Mrs. Butler's Busy Beavers
Themes and Skills
Group Research on Baby Animals
Science Wood Kit
she, was, for, have, of, they
Mixed addition and Subtraction
Adding and substituting sounds to make new CVC words
Writing complete sentences
Things to Know
- Your child will need to decorate a box or bag to use as their mailbox on Valentine’s Day. Please be sure their mailbox is clearly labeled with their name and has a large enough opening for their cards (many cards are large and some contain candy so they will need a large opening). We would like to have all mailboxes turned in by Thursday, February 11th.
- We would like to reinforce the importance of reading to your child nightly. After reading ask your child who, what, when, where and why questions about the story. You can also have your child make predictions as you read to enhance the learning experience.
- Due to extremely cold weather, please be sure your child has a coat every day.
- The faculty here at Blackman Elementary has put together some learning videos to help you work with your child at home. You can access the Sparks Learning Channel through the following link:https://www.youtube.com/channel/UCjQp5lyXWfkubPpNuA9Pt3g/videos
Please continue to practice the letter grid for letter and sound fluency. At this point in the year, students should be able to read/say 40-50 letters/sounds in 1 minute. Daily practice will help build fluency. If your child has moved on to the Phoneme Segmentation grid or Non Sense Word Grid, please have your child practice reading their grid each night as well to build fluency.
Please do not send any notes to me or money in the red homework folder.
Parent tips to support kindergarten math learning fun at home (Dreambox Learning)
Give your child plenty of opportunities to count
- Play number games during everyday activities, such as counting the number of steps, the number of trucks you see while driving, or counting the number of items going in the laundry.
- Read the calendar, and determine the number of days until an upcoming event.
- Young children can count the number of items that you bought at the store. If you buy multiples of 1 item (such as 10 cans of cat food), practice counting by 2’s, 3’s, or higher numbers
- Have your child count the change needed to pay for an item.
- Watch your child play to understand her mathematical knowledge. When your child counts, does she touch each object once? Is his voice in sync with his tag?
- Have your child distribute cookies or toys to family members, with each person getting an equal number
Help your child recognize shapes and size relationships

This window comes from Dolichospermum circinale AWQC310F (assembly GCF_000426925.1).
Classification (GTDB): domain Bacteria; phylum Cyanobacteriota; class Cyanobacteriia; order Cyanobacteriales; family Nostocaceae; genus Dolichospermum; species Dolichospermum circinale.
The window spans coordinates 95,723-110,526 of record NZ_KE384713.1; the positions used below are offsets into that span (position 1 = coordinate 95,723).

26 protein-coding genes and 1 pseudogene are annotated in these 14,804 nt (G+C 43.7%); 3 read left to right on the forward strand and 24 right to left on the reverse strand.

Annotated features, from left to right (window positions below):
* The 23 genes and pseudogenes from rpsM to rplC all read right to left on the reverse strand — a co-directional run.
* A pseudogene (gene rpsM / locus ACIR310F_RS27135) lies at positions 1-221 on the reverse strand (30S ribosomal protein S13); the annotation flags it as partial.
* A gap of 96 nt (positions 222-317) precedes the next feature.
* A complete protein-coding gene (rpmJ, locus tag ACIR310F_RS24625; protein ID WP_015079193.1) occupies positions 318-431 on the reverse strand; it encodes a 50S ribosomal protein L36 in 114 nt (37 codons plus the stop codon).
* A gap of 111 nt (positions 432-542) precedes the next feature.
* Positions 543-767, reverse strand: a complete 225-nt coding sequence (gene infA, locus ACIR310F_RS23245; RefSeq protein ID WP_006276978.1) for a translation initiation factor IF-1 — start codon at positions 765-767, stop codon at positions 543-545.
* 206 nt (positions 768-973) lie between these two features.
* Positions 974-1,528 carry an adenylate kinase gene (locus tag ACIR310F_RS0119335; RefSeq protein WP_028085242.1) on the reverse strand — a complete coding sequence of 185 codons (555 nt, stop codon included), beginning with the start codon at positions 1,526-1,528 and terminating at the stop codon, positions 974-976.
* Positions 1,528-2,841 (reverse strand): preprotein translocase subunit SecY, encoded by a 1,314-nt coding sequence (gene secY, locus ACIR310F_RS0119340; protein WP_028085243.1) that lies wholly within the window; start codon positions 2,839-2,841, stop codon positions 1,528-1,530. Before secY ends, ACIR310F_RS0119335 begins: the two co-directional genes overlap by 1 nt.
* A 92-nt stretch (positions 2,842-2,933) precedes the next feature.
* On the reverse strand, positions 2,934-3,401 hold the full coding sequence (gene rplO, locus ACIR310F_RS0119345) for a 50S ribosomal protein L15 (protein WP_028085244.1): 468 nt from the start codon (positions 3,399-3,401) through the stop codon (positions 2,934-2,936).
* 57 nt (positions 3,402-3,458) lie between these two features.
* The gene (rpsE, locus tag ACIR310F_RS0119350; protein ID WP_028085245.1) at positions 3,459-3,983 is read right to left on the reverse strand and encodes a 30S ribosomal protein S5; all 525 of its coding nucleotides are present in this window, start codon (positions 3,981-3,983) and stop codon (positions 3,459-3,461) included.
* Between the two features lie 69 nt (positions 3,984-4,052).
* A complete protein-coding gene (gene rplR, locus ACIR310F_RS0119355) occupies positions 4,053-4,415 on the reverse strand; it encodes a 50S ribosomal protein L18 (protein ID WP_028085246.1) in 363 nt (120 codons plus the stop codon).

- At the grocery store, ask your child to find items that are triangles, circles, rectangles, and other shapes.
- Ask your child to recognize or stack the groceries you bought by container shape or organize by size.
- Organize a scavenger hunt where your child has to find objects of different shapes
- Make snowflakes using symmetry. Fold a square piece of paper in half diagonally to make a triangle, then fold in half 2 more times. Cut out small diamond or circular shapes from the edges, and then unfold it. Experiment with different numbers of folds and shapes.
Find ways to collect and organize information
- Look around the house to find groups of 2 objects, like pairs of gloves or socks. Look for groups of 3’s, 4’s, and on up to 10’s.
- Have your child help sort the laundry by various categories — by color, or by whom an item belongs to.
- Take measurements for a project around the house.
- Using paper of different colors, make a paper chain with paper strips and tape. Encourage your child to create patterns by repeating colors and numbers of rings in a regular order. This can be done in connection with reading the calendar and counting down days to a special event.
- Collect objects in nature— leaves, rocks, shells and the like. When you get home, sort them by color, size, or type. How many different categories can you find? How many objects are in more than 1 category?
Help your child develop reasoning skills
- Help your child think about the permanence of a set. Put 6 pennies in a row, and then change the arrangement. Ask “did the quantity change?”
- Kindergartners love repetition and patterning, which fosters mathematical thinking. Clapping patterns help your child discover sequences and predict what comes next.
Some family games that use kindergarten math skills:
- Many card games require counting and score keeping.
- Dice games and dominos help kids learn to quickly recognize groups of dots from 2 to 12.
- Play board games that involve counting squares, such as Chutes and Ladders.
- Tic Tac Toe and Connect Four build recognition of rows of 3 and 4 counters.